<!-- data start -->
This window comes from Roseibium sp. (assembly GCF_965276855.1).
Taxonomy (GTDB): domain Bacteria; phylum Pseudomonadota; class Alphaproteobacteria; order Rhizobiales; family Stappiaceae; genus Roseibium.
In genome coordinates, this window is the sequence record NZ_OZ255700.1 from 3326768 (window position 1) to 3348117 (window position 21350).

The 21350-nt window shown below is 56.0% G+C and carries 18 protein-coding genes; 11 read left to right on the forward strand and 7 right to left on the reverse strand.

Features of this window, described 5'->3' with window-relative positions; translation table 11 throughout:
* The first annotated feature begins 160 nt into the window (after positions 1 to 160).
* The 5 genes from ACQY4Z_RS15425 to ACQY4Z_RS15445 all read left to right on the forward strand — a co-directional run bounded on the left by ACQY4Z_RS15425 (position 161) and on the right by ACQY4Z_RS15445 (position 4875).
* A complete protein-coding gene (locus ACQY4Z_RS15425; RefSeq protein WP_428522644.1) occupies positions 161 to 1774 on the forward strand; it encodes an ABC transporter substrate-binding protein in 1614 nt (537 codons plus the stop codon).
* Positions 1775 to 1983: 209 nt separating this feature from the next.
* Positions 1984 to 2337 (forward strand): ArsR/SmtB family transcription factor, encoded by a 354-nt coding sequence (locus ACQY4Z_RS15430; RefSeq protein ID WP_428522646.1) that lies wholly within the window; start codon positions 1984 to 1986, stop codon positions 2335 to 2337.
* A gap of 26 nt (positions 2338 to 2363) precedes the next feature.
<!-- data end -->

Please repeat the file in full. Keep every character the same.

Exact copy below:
This window comes from Roseibium sp. (assembly GCF_965276855.1).
Taxonomy (GTDB): domain Bacteria; phylum Pseudomonadota; class Alphaproteobacteria; order Rhizobiales; family Stappiaceae; genus Roseibium.
In genome coordinates, this window is the sequence record NZ_OZ255700.1 from 3326768 (window position 1) to 3348117 (window position 21350).

The 21350-nt window shown below is 56.0% G+C and carries 18 protein-coding genes; 11 read left to right on the forward strand and 7 right to left on the reverse strand.

Features of this window, described 5'->3' with window-relative positions; translation table 11 throughout:
* The first annotated feature begins 160 nt into the window (after positions 1 to 160).
* The 5 genes from ACQY4Z_RS15425 to ACQY4Z_RS15445 all read left to right on the forward strand — a co-directional run bounded on the left by ACQY4Z_RS15425 (position 161) and on the right by ACQY4Z_RS15445 (position 4875).
* A complete protein-coding gene (locus ACQY4Z_RS15425; RefSeq protein WP_428522644.1) occupies positions 161 to 1774 on the forward strand; it encodes an ABC transporter substrate-binding protein in 1614 nt (537 codons plus the stop codon).
* Positions 1775 to 1983: 209 nt separating this feature from the next.
* Positions 1984 to 2337 (forward strand): ArsR/SmtB family transcription factor, encoded by a 354-nt coding sequence (locus ACQY4Z_RS15430; RefSeq protein ID WP_428522646.1) that lies wholly within the window; start codon positions 1984 to 1986, stop codon positions 2335 to 2337.
* A gap of 26 nt (positions 2338 to 2363) precedes the next feature.